Notes

Abbreviations

BCT: 

breast-conserving therapy

SEER: 

Surveillance, Epidemiology, and End Results

SLNB: 

sentinel lymph node biopsy

ALND: 

axillary lymph node dissection

BCSS: 

breast cancer-specific survival

PSM: 

propensity score matching

HR: 

hazard ratios

CI: 

confidence interval

ER: 

estrogen receptor

PR: 

progesterone receptor

Declarations

Authors’ contributions

Conceptualization: JW and JT; software: CS and ZX; formal analysis: JW and HT; data curation: CS and ZX; writing-original draft preparation: JW, HT and XL; supervision: XW, XX and JT; funding acquisition: JW. All authors read and approved the final manuscript.

Acknowledgements

Not applicable.

Competing interests

The authors declare that they have no competing interests.

Availability of data and materials

All data analyzed in this study are available from the SEER database (http://www.seer.cancer.gov).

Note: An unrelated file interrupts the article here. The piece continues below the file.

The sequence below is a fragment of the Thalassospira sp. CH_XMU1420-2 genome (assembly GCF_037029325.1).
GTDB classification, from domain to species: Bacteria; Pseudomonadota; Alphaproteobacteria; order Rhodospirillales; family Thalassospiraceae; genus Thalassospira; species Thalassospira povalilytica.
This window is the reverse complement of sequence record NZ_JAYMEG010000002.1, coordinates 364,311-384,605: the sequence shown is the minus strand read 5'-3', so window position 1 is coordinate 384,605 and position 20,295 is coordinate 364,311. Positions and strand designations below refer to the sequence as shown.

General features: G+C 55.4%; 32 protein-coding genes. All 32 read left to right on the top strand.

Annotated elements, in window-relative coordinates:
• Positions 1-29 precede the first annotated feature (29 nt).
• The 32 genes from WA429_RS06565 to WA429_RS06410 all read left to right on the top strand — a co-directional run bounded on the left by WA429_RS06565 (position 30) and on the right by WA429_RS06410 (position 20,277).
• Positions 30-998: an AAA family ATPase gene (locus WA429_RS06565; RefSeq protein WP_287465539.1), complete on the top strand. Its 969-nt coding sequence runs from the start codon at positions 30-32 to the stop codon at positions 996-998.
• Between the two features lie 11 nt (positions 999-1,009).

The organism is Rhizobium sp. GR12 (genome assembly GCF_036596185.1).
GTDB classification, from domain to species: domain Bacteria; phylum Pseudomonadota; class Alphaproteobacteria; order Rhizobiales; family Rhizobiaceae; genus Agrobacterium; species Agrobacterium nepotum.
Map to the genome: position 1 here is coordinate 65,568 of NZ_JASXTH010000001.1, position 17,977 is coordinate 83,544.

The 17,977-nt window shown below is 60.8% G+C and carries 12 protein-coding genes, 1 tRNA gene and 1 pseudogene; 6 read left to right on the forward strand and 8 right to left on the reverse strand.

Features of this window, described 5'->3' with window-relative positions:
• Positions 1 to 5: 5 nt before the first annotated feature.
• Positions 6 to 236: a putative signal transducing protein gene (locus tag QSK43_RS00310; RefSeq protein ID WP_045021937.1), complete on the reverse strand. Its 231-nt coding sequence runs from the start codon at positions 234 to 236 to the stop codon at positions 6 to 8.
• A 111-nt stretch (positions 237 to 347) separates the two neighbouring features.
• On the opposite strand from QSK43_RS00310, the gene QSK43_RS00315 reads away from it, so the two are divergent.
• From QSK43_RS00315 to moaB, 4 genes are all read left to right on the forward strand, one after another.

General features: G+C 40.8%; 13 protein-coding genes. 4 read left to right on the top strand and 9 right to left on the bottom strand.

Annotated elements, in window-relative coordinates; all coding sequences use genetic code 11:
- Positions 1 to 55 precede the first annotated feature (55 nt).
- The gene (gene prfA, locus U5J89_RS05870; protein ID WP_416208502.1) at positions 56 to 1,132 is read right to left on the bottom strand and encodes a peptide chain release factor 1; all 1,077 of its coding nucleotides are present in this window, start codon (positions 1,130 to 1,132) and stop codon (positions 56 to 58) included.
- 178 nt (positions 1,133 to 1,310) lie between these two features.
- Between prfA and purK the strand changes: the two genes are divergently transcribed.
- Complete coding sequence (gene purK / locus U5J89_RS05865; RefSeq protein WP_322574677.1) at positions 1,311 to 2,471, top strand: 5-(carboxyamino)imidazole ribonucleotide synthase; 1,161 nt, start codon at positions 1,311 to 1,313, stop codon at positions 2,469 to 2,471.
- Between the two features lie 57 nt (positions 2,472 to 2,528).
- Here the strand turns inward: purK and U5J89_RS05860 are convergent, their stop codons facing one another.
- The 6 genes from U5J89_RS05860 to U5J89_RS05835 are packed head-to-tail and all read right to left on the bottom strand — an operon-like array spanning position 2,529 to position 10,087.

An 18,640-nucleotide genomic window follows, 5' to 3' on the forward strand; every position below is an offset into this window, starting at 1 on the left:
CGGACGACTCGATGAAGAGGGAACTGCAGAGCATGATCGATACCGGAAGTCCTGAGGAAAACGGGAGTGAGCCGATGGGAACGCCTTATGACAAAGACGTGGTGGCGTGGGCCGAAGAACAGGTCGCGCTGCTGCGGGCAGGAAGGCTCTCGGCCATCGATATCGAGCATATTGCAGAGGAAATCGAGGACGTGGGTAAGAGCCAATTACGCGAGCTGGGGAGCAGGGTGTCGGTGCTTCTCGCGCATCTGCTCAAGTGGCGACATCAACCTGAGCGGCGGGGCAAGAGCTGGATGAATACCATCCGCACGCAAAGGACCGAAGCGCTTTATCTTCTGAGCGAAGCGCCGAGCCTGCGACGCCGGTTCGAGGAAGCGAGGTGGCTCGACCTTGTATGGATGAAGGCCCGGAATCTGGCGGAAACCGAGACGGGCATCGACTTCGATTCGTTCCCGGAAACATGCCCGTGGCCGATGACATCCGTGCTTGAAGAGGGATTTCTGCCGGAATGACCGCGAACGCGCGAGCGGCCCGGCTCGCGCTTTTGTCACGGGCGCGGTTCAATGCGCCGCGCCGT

Consent for publication

Not applicable.

Ethics approval and consent to participate

Using publically available SEER database, this study was deemed exempt from the Sun Yat-sen University Cancer Center Institutional Review Board, and individual informed consent was waived.

Funding

This work was supported by the National Natural Science Foundation of China (81402183), as well as Young Investigator Award (YIA201413) and the Medical scientist training program (16zxqk07) from Sun Yat-sen University Cancer Center.

Open AccessThis article is distributed under the terms of the Creative Commons Attribution 4.0 International License (http://creativecommons.org/licenses/by/4.0/), which permits unrestricted use, distribution, and reproduction in any medium, provided you give appropriate credit to the original author(s) and the source, provide a link to the Creative Commons license, and indicate if changes were made. The Creative Commons Public Domain Dedication waiver (http://creativecommons.org/publicdomain/zero/1.0/) applies to the data made available in this article, unless otherwise stated.

Authors’ Affiliations

(1)
Department of Breast Oncology, State Key Laboratory of Oncology in South China, Collaborative Innovation Center for Cancer Medicine, Sun Yat-sen University Cancer Center, No. 651 Dongfeng East Road, Yuexiu District, Guangzhou, 510060, Guangdong, P.R. China

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Copyright

© The Author(s) 2019